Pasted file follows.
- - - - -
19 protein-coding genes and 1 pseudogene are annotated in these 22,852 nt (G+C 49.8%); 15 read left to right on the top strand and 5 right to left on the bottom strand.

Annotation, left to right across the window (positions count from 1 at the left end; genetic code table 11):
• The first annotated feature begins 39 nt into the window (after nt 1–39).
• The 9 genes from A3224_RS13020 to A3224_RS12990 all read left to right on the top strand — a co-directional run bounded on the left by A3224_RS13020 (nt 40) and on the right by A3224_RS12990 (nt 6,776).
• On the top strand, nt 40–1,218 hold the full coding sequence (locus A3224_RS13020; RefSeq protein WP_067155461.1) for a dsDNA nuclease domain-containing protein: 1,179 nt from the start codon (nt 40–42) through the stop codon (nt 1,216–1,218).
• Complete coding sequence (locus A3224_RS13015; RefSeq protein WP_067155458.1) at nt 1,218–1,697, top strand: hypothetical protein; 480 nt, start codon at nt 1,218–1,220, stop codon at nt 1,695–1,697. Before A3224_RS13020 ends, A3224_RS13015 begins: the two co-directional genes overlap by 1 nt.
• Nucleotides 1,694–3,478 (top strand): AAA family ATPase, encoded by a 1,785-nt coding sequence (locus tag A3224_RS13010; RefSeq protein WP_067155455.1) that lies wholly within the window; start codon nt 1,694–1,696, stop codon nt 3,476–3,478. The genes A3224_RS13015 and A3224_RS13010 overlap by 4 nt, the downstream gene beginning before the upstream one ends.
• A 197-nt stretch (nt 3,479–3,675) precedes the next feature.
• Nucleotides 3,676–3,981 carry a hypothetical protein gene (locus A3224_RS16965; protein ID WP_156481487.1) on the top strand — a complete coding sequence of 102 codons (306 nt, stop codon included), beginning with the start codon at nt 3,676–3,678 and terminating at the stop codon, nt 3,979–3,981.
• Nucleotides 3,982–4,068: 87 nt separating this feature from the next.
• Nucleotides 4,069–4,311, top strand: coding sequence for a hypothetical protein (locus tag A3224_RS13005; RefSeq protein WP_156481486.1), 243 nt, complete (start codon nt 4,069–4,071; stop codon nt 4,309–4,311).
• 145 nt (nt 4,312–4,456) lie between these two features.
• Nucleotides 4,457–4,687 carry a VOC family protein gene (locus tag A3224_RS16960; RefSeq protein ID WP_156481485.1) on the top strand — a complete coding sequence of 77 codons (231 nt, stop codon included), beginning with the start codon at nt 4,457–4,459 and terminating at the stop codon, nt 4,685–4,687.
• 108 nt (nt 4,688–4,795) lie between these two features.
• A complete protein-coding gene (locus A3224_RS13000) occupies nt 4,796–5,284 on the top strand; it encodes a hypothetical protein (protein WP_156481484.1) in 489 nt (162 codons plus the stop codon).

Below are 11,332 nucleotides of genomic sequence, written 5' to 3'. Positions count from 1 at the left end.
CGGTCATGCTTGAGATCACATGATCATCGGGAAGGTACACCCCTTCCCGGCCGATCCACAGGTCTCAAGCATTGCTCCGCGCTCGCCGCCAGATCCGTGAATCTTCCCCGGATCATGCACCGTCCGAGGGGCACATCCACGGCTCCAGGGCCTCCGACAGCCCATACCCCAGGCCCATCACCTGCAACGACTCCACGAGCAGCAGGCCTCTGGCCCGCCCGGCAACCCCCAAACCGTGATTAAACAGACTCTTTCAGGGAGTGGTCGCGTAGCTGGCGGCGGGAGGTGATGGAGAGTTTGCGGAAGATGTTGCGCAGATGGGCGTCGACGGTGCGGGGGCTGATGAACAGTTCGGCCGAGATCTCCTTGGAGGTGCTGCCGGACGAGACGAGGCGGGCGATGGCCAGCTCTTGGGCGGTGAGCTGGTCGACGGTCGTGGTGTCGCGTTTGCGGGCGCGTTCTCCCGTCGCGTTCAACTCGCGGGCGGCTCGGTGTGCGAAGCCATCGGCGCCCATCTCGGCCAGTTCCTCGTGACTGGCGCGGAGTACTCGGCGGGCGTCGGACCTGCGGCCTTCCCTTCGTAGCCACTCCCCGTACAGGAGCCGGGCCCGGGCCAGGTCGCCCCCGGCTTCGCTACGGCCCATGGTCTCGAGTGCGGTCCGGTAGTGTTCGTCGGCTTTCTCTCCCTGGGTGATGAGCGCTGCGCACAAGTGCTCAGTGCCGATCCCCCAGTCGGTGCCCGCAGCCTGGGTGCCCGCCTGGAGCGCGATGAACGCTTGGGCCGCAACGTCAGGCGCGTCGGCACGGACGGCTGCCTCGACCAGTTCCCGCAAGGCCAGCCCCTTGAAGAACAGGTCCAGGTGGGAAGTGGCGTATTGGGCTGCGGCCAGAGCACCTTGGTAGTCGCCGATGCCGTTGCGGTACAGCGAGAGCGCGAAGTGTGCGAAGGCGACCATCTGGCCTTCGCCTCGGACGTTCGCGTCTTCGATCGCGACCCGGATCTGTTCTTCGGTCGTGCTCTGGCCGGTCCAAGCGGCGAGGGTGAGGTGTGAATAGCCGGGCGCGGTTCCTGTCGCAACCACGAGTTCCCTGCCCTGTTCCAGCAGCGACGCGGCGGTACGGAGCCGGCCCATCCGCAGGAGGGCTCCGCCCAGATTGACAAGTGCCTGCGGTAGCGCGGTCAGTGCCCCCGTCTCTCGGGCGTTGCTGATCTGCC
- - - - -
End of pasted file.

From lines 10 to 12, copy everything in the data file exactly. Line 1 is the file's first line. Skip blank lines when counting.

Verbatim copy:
• Nucleotides 3,982–4,068: 87 nt separating this feature from the next.
• Nucleotides 4,069–4,311, top strand: coding sequence for a hypothetical protein (locus tag A3224_RS13005; RefSeq protein WP_156481486.1), 243 nt, complete (start codon nt 4,069–4,071; stop codon nt 4,309–4,311).
• 145 nt (nt 4,312–4,456) lie between these two features.